Now you can ‘earn’ $90,000 by moving to remote Irish islands

Global press gets the wrong end of the stick on new Government islands plan

€70 use requested by Pic desk for Noel Baker story
Arranmore Island. Photograph Pat Cook

The Miami Herald told its readers that you could “earn” $90,000 by moving to one of Ireland’s remote islands; Australia’s said expats were being offered $140,000 to “pack up and relax into remote island life”; and both CNN and Euronews said that the country’s “gorgeous islands” were going to “pay you” $90,000/€80,000 to move there.

Meanwhile the India Times reported that in “an extraordinary move”, the Irish government was offering “substantial financial incentives” for those willing to make the move.

It may have missed the point of the Government’s Our Living Islands initiative, but global reporting, which focused on people being offered significant sums to move to an Irish island, certainly attracted attention.

The scheme, which is aimed at revitalising the numbers living on offshore islands, offers a souped up grant, of up to €84,000, under the Croí Cónaithe scheme, for those looking to renovate properties on the islands.


Ireland isn’t the only country looking to re-populate deserted parts of the country

What it does not do however, as was so widely reported – Euronews said that Ireland was going to pay “generous cash incentives” to people who move to one of the qualifying islands – is offer a bumper payment for those looking to move to any of the 23 islands covered by the scheme, such as Arranmore, Bere Island, Inishbofin, Heir Island or Clare Island.

As anyone who has embarked upon a renovation project recently will be fully aware of, even €84,000 doesn’t go very far in Ireland – never mind a project whereby building materials will have to be transferred by boat.

US business magazine Forbes was left a little red-faced after the incident, and published a correction to its original article, clarifying that the payment “is not a subsidy for moving to one of the islands”.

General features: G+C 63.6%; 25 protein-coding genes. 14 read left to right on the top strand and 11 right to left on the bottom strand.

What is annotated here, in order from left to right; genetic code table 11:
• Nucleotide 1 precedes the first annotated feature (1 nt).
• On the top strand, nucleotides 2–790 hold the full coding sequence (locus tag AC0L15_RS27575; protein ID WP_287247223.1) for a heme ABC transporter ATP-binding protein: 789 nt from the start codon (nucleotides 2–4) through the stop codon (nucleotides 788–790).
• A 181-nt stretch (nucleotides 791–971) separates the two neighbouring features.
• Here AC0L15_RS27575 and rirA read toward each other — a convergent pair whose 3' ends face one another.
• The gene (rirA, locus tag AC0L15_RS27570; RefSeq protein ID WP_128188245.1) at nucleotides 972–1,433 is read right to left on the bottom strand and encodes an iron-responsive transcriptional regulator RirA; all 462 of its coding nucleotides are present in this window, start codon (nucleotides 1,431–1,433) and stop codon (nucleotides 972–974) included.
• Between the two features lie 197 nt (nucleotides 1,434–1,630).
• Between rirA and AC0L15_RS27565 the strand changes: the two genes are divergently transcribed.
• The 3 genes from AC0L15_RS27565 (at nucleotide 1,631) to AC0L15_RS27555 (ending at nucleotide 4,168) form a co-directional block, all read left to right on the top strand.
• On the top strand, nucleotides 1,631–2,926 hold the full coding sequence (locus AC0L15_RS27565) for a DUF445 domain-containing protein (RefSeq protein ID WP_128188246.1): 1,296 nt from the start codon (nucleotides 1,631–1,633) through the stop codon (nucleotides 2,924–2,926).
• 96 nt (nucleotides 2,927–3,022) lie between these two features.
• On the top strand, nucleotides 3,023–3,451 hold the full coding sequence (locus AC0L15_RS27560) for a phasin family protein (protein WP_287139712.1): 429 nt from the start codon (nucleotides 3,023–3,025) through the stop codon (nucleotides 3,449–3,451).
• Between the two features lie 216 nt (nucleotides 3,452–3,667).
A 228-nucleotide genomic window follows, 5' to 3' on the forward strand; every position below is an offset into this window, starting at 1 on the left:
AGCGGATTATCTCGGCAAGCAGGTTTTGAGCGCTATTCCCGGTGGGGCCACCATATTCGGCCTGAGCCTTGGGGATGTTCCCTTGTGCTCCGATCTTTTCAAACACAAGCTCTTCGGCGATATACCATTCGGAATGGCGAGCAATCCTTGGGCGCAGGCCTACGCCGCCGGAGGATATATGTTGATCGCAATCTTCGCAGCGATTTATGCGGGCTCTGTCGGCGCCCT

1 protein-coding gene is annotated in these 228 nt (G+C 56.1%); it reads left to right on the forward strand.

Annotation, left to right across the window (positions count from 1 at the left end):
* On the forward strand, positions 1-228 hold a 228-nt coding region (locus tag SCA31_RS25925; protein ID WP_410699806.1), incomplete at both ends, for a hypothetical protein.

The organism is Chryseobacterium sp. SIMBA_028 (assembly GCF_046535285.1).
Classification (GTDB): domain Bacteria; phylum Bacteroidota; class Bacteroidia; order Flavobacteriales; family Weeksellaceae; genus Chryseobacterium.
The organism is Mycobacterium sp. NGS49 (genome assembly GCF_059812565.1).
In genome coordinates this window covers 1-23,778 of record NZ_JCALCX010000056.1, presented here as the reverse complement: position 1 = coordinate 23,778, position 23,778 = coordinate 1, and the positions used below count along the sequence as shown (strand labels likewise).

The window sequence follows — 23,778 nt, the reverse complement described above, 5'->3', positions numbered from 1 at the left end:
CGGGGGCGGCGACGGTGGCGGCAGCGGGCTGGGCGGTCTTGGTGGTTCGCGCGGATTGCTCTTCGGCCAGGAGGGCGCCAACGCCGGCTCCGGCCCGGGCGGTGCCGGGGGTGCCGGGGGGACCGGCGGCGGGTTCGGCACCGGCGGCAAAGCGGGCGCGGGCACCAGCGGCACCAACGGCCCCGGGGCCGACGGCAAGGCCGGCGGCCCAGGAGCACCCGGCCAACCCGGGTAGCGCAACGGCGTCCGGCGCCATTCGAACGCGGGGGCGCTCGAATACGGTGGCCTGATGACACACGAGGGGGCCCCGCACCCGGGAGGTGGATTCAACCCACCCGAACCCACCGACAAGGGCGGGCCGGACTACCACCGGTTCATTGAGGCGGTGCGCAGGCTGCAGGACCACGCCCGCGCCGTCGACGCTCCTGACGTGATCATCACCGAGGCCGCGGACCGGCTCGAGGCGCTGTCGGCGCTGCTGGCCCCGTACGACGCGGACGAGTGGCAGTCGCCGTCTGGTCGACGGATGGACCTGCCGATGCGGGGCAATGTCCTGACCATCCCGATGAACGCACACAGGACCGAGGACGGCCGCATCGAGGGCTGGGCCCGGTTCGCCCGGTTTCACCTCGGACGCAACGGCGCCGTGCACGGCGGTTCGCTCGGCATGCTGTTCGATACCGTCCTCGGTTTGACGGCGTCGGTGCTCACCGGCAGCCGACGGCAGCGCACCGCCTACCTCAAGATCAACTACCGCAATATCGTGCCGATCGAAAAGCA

A spokeswoman for the Department of Rural and Community Development says it is aware of the “misleading information” given in global reports, and confirms that “it is not the case that people will be paid to relocate to islands off the coast of Ireland”.

But has the publicity – incorrect or otherwise – paid off?

Well the spokeswoman since its launch on July 1st, there has been “significant international interest” in the new policy.

Looking out to Bantry Bay and the Caha Mountains from Bere Island. Photograph: Lenny Antonelli

Some 23 islands are covered by the initiative, which is to run for 10 years, including those that are cut off daily by the tide; are not connected to the mainland by a bridge or causeway; have permanent year-round populations; and are not in private ownership.

Key to the plan is an upgrade of the existing Croí Cónaithe scheme, which gives grants of up to €50,000 to renovate vacant homes, and €70,000 to renovate derelict homes.

For those moving to one of the offshore islands, the amount of the grant available will increase to €60,000, and €84,000, respectively. Applicants must use the property as their home, and not for a holiday rental.

The village of Potamos in Antikythera island, Greece

Ireland isn’t the only country looking to repopulate deserted parts of the country. Ollolai, in the heart of Sardinia, as well as parts of Sicily, introduced the “Case a 1 euro”, or “houses for €1″ scheme a number of years ago.

Aimed at luring new residents, the scheme allows them to buy a house for the princely sum of just €1. There is a catch, of course – the owners will have to foot the cost of renovation. It has been estimated that it would cost at least €25,000 to renovate a typical property, and you’re required to do this within three years of your move.

Antikythera in Greece meanwhile, launched a scheme whereby it would pay a monthly cheque of €500 for the first three years of residence for people to move to this idyllic island on the edge of the Aegean Sea. In addition, the chosen few will also be offered a house, as well as some land, to start farming on.

Fiona Reddan

Fiona Reddan

Fiona Reddan is a writer specialising in personal finance and is the Home & Design Editor of The Irish Times